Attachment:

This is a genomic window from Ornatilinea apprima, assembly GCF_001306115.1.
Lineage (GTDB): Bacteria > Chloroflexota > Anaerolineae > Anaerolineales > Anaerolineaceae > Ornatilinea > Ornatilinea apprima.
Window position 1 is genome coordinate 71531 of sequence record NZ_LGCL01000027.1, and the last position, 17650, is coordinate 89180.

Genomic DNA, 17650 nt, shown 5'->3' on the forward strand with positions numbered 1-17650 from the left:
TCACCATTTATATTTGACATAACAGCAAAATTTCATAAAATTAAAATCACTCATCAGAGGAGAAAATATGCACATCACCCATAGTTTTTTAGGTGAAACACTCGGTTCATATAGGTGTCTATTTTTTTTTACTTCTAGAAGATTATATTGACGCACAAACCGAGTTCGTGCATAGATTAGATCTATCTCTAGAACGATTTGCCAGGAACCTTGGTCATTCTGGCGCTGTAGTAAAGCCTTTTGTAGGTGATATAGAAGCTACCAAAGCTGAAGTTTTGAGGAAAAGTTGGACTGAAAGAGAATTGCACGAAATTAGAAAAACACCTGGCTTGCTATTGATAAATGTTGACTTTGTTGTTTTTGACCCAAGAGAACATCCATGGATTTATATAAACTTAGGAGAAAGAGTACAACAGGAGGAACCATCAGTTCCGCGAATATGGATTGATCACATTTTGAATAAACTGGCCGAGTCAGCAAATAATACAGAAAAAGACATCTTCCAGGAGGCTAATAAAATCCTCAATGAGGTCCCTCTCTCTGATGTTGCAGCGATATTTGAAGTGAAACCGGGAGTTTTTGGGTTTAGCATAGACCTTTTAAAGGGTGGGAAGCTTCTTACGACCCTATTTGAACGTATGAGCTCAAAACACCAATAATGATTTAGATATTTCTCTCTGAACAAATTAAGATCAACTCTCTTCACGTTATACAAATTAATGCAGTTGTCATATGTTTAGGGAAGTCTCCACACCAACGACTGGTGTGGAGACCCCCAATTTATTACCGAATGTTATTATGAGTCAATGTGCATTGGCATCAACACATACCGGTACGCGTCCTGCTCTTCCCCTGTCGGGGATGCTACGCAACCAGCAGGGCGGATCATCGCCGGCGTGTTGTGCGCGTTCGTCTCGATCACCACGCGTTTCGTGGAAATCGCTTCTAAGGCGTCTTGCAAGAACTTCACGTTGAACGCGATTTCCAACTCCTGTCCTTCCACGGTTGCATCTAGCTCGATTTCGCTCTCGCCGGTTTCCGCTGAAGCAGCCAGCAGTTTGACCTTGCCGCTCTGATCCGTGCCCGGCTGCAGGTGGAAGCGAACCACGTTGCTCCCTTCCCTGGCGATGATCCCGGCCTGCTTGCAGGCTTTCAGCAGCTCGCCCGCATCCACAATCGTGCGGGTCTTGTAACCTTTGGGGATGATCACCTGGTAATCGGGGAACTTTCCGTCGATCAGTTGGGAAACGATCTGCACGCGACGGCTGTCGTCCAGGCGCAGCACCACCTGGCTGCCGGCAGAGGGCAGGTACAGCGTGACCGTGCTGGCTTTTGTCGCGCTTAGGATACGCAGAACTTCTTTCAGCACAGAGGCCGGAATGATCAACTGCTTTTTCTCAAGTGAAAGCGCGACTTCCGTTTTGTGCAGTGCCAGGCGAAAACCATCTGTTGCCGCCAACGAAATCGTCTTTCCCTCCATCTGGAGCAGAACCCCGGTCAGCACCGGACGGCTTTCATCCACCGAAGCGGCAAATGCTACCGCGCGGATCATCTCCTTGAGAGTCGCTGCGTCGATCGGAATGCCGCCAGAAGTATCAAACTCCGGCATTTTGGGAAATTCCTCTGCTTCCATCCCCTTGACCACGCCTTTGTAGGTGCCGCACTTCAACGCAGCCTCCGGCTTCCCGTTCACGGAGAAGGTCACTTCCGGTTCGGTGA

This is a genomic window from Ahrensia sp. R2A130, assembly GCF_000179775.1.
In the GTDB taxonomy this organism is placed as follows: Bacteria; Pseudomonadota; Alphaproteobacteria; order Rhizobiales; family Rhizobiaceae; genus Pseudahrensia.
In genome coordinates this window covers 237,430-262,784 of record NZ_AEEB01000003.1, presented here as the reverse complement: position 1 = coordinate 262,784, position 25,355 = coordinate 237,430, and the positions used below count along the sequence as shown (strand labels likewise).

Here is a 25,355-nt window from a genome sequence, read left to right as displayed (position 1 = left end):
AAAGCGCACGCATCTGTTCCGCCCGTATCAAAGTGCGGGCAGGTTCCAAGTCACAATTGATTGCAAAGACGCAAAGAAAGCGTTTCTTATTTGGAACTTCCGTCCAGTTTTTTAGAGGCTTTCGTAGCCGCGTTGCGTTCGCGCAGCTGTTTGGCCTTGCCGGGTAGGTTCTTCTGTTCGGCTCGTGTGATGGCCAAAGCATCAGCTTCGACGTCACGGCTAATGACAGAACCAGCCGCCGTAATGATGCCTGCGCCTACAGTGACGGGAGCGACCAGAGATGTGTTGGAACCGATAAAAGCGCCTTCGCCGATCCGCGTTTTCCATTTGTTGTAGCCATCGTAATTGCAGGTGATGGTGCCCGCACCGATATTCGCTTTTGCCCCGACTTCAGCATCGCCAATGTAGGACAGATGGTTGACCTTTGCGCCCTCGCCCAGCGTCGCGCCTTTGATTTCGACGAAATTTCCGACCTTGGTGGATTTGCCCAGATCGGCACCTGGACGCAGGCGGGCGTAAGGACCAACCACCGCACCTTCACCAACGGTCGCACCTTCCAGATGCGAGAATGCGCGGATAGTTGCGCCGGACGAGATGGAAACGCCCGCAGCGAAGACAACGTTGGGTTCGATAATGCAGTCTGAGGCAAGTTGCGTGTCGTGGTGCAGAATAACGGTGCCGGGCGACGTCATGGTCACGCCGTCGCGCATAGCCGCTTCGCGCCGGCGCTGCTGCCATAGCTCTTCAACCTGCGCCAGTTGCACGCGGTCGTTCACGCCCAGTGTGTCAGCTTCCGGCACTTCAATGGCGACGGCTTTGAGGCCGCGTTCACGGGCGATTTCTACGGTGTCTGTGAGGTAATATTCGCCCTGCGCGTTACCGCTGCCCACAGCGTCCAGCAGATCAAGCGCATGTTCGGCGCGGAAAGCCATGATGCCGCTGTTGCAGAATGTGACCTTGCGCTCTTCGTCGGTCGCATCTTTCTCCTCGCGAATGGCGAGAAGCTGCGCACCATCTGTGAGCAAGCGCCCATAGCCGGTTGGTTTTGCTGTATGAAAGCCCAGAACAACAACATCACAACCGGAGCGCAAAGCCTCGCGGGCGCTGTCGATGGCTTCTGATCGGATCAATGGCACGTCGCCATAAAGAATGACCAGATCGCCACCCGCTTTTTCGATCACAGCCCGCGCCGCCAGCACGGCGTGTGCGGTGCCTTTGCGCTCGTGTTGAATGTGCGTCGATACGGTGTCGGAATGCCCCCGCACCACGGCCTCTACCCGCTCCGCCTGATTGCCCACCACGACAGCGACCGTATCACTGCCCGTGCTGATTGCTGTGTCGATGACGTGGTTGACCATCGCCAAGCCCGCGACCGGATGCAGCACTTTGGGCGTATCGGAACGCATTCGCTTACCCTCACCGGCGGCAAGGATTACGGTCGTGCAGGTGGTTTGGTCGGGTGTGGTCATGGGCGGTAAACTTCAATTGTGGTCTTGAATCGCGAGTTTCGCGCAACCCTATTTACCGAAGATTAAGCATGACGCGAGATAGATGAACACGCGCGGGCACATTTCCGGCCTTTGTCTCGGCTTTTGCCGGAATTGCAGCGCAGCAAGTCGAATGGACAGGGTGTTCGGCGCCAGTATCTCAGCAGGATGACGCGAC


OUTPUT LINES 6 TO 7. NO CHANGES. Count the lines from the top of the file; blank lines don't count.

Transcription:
This is a genomic window from Ahrensia sp. R2A130, assembly GCF_000179775.1.
In the GTDB taxonomy this organism is placed as follows: Bacteria; Pseudomonadota; Alphaproteobacteria; order Rhizobiales; family Rhizobiaceae; genus Pseudahrensia.